As astute readers are aware, I’ve been on a host my own stuff kick for some time now. I brought my music local with Navidrome, I moved my remaining websites off of that-shape-named-service into static sites that I host myself, and I just moved from Samsung SmartThings to Home Assistant for all my home automation stuff.
A recent household budget discussion wandered into the territory of replacing our Spotify family plan, and my wife’s position on it revealed what I think is one of the crucial points about hosting your own systems: owning your stuff.
About a year ago, I got a year of free YouTube Premium through a promotion, and that is about to end. YouTube Premium costs more than I want to pay, so we were discussing what to do about it.
“YouTube Premium also includes YouTube Music,” I pointed out, “so if we switched from Spotify, it could be about the same price.”
She replied, “I can’t leave Spotify, I would lose all my playlists.”
I would lose all my playlists.
Oh, my sweet summer child. Those playlists aren’t yours. All of those playlists that you spent hours, months, years compiling; the specific collections of tracks that are perfect for your workout, your rush hour commute, your writing session… They belong to Spotify.
A traditionalist interpretation of property law in the United States, which I’ll use here mainly for its simplicity, holds that ownership comprises three rights: exclusion, use, and transfer. When you possess something, you have the right to use it (you can ride your bike), the right to exclude others from its use (you can prevent others from riding it), and the right to transfer it (you can give your bike away, or sell it).
Spotify, of course, is a subscription service. In a very broad manner of speaking, everything you do within Spotify is on loan to you for the duration of your subscription. If Spotify decides one day that you violated their terms of service, they can just cut you off, and you lose access to everything in your account.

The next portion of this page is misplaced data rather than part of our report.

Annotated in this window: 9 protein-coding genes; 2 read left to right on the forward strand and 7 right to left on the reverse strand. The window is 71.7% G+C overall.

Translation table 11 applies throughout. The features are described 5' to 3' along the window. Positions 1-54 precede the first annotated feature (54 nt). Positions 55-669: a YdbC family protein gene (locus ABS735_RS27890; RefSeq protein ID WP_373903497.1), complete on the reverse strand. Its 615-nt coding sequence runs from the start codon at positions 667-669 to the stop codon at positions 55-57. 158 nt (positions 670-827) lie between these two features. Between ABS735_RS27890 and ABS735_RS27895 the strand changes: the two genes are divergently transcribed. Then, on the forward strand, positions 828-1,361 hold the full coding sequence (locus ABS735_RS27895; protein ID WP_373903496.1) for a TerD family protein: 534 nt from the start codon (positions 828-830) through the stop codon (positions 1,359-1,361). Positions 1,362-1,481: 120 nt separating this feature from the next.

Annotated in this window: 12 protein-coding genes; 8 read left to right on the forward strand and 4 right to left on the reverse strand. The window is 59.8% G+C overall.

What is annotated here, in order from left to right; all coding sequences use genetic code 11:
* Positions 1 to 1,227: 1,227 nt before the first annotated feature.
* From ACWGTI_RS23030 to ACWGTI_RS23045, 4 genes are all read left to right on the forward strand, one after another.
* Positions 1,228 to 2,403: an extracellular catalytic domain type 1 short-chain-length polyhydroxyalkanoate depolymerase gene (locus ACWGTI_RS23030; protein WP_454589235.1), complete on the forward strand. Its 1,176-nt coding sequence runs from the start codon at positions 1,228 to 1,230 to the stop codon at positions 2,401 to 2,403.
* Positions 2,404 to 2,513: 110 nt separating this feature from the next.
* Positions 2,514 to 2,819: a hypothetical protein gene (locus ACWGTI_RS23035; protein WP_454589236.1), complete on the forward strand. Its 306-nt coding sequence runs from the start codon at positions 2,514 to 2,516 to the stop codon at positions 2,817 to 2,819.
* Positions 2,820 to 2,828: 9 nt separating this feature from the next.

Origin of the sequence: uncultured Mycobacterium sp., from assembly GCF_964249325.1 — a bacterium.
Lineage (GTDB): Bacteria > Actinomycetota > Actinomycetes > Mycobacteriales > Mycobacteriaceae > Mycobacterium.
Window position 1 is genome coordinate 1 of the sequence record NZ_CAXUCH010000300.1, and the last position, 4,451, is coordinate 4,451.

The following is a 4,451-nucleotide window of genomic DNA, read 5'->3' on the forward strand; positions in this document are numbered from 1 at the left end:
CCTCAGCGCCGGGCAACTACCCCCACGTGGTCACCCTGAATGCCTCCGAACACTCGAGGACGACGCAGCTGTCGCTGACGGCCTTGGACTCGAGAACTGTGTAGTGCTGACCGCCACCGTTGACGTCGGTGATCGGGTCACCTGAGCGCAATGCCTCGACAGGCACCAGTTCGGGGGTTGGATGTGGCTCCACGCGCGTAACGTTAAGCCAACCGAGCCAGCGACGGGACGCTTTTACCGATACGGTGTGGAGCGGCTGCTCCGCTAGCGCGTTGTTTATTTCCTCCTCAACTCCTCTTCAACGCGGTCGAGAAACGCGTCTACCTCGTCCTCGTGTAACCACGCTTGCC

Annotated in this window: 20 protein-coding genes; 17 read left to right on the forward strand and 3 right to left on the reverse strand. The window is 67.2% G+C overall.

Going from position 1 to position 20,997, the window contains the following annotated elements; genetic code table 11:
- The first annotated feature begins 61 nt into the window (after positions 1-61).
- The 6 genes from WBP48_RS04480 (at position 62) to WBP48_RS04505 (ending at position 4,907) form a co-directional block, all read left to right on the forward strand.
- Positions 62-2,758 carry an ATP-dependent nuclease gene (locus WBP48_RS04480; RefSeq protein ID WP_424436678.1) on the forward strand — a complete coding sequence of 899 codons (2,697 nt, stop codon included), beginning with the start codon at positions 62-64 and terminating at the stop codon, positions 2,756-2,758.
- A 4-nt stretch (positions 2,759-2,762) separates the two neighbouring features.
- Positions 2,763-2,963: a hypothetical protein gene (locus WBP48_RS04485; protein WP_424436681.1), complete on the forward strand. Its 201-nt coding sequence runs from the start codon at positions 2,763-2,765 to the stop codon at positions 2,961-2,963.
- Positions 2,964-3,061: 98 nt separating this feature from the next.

This starts to feel gross when you are dumping hours, days, months, or years into creating things that you don’t actually own. There are real, practical risks to doing that work. In the most extreme example, the service could simply go away and you could lose it all. But even if that is only a remote possibility, the service could also restructure how features work or change what you are allowed to do with your creations.
If I spend hours or days compiling playlists on my Navidrome server, those playlists are mine. I can download them as text files, edit them, give them to other people, etc. Because the playlists live on my own server, I retain those three core property rights: exclusion, use, and transfer.
It’s never as easy as that, though, is it? Creating playlists on my local music server is swell, except that I can’t share them with anyone (unless I give them access to my local music server). Even someone motivated to listen to a playlist I have created there may not be motivated enough to figure out how to use Navidrome. Is it even legal for me to let people listen to music I’ve purchased?
We are living in a liminal technological space where many things are as connected as they’ve ever been in history, but at the same time, quite isolated. We have the ability to instantly share things with anyone in the world… Unless those things live inside of a subscriber’s walled garden and the other person doesn’t want to come through the gate.
Notoriously ambiguous American copyright law muddies the water even further. If I let you borrow a CD that I own, nobody would blink an eye. But who listens to CDs anymore? If I want to let you listen to an album I bought on Bandcamp, and I give you a copy of the mp3 files, I’m pretty sure that’s actually illegal.
If, instead of giving you a copy, I give you access to my Navidrome server so that you can stream the album from me… Is that okay? I believe that the official legal answer here is “it depends,” so be prepared to have that figured out in court.
It still irks me deeply that we should all be investing great effort to create things that we ultimately have no control over. The service owners love this, because it creates more friction around leaving the service. So-called “stickiness” or “customer loyalty” are euphemisms for transforming convenience into sunk cost fallacies.
Certainly it is even more work to reproduce a beloved Spotify playlist by hunting down each and every album or track through some retailer, purchasing it, and compiling the playlist through your own local music system. In fact, that alone might be too much work for virtually anyone to undertake. I have many playlists in Spotify that I haven’t attempted to “liberate.”
Our corporate overlords would be elated for us to simply rent everything we want in life and to be subject to their perpetually transforming terms of service. My nudge here is just to ask: is it actually worth it? What is the cost of the convenience?